Quick Cajun Catfish

Quick Cajun Catfish

1 Review
From: EatingWell Magazine, November/December 1993

Ready in a mere 20 minutes, these delicious cornmeal-crusted catfish fillets will soon become a family favorite. Serve with oven roasted potatoes and steamed green beans.

Ingredients 4 servings

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  • 1/4 cup nonfat buttermilk
  • 2 teaspoons Dijon mustard
  • 1/2 cup cornmeal
  • 1 teaspoon salt
  • 1 teaspoon paprika
  • 1 teaspoon onion powder
  • 1/2 teaspoon garlic powder
  • 1/2 teaspoon dried thyme
  • 1/2 teaspoon cayenne pepper
  • 1/2 teaspoon freshly ground pepper
  • 4 catfish fillets, (1 1/4 pounds; see Tip)
  • 4 lemon wedges

Preparation

  • Active

  • Ready In

  1. Preheat broiler. Lightly oil a wire rack large enough to hold fish in a single layer. Place the rack on a baking sheet.
  2. Whisk buttermilk and mustard in a medium bowl until smooth. Combine cornmeal, salt and paprika, onion powder, garlic powder, thyme, cayenne pepper and black pepper in a shallow dish. Dip each fillet in the buttermilk mixture, turning to coat. Transfer to the cornmeal mixture, turning to coat completely. Place the fillets on the prepared rack; they should not touch.
  3. Broil 4 inches from the heat source until the fish is opaque in the center, about 3 minutes per side. Serve hot with lemon wedges.
  • Tip: The catfish-farming industry has grown in the U.S. and the quality of the fish has improved. Farmers raise catfish sustainably in closed pens and feed them a mostly vegetarian diet. If you're wary of fish but enjoy bold flavors, this is a good recipe to help you get more heart-healthy fish into your diet.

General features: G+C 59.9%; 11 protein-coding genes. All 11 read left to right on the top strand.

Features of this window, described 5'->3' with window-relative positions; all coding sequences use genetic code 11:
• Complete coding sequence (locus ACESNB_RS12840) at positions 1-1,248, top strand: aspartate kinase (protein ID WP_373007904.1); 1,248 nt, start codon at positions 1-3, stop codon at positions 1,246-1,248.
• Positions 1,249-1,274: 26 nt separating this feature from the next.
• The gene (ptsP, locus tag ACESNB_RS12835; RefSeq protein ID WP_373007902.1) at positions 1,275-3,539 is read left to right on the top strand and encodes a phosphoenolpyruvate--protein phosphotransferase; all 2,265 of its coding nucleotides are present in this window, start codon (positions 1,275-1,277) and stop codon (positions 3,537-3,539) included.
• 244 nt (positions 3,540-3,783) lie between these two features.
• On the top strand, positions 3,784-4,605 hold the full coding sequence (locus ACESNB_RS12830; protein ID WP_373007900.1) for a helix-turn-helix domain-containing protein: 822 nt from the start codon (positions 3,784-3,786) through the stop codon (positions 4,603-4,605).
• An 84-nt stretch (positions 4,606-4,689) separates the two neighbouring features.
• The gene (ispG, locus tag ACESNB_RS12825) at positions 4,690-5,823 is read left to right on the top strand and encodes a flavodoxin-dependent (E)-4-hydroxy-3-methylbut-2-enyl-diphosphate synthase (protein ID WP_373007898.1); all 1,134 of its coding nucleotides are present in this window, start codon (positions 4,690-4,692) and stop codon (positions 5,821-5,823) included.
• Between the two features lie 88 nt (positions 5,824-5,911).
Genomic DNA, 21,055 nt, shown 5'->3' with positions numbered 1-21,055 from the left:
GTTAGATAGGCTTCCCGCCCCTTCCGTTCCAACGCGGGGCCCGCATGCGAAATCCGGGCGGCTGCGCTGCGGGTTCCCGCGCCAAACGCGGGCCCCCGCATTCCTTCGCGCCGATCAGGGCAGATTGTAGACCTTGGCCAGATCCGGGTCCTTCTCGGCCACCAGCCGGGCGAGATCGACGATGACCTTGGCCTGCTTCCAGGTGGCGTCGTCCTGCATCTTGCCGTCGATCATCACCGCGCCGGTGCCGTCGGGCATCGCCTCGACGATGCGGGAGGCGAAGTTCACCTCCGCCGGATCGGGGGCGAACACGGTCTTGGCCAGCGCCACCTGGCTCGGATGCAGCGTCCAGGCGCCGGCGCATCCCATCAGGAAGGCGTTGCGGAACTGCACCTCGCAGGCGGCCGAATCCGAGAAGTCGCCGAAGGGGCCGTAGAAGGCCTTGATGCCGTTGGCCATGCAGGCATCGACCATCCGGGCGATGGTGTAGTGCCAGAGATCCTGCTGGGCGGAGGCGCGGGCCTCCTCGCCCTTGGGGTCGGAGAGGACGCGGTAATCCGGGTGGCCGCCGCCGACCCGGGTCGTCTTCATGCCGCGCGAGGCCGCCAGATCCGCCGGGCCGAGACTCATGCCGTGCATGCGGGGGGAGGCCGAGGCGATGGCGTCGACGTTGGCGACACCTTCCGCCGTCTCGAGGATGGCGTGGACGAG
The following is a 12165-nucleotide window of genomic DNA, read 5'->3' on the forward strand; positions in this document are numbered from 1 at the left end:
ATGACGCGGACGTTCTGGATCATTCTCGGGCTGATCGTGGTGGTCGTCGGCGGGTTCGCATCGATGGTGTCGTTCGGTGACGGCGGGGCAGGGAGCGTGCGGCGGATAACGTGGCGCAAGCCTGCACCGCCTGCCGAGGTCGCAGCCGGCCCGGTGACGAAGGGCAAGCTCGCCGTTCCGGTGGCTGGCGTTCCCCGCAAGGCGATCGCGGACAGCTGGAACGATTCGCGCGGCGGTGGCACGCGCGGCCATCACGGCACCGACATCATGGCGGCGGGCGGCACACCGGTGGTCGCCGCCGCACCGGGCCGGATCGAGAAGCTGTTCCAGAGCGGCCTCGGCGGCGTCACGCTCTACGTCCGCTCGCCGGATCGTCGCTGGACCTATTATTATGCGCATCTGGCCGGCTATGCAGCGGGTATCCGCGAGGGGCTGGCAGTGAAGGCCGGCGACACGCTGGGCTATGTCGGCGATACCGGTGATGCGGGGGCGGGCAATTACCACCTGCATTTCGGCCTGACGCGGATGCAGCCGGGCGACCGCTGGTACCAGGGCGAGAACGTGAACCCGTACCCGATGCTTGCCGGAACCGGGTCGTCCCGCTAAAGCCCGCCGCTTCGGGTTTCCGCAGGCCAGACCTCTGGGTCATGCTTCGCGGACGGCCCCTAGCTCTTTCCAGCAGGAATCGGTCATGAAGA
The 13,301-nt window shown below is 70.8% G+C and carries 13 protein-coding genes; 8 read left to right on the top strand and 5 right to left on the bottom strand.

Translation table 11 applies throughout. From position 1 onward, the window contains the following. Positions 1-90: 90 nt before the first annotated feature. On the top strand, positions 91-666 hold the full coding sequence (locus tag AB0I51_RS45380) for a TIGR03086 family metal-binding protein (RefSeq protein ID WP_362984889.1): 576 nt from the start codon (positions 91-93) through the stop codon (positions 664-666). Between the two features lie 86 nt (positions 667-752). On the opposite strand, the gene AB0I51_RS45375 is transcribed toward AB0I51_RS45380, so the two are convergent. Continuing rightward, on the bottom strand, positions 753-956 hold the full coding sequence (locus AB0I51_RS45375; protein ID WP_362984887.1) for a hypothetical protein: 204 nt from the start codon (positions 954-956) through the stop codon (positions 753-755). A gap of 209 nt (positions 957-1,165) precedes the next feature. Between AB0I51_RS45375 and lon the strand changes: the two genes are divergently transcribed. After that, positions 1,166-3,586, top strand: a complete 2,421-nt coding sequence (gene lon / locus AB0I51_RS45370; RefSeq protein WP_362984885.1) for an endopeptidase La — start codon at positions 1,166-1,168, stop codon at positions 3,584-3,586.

Nutrition information

  • Per serving: 217 calories; 9 g fat(2 g sat); 2 g fiber; 10 g carbohydrates; 23 g protein; 16 mcg folate; 78 mg cholesterol; 1 g sugars; 0 g added sugars; 288 IU vitamin A; 3 mg vitamin C; 19 mg calcium; 1 mg iron; 611 mg sodium; 459 mg potassium
  • Carbohydrate Servings: 1/2
  • Exchanges: 1/2 starch, 3 1/2 lean meat

Reviews 1

April 14, 2010
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By: EatingWell User
We tried this last night and it was big hit...even with the picky fish eaters in the family. I modified it a little bit, not because I'm one of those fussy recipe snobs, but because my broiler has two settings -- cold and destroy. I followed the recipe exactly as far as ingredients go, but instead of broiling I put the fish on a parchment lined baking sheet, sprayed some olive oil cooking spray over the fillets and baked at 375 for about 20 minutes. It came out perfect. The only thing I'll do different next time is cut the onion powder in half, it was the dominant flavor in the dish and could have been toned down a touch. Definitely try this one.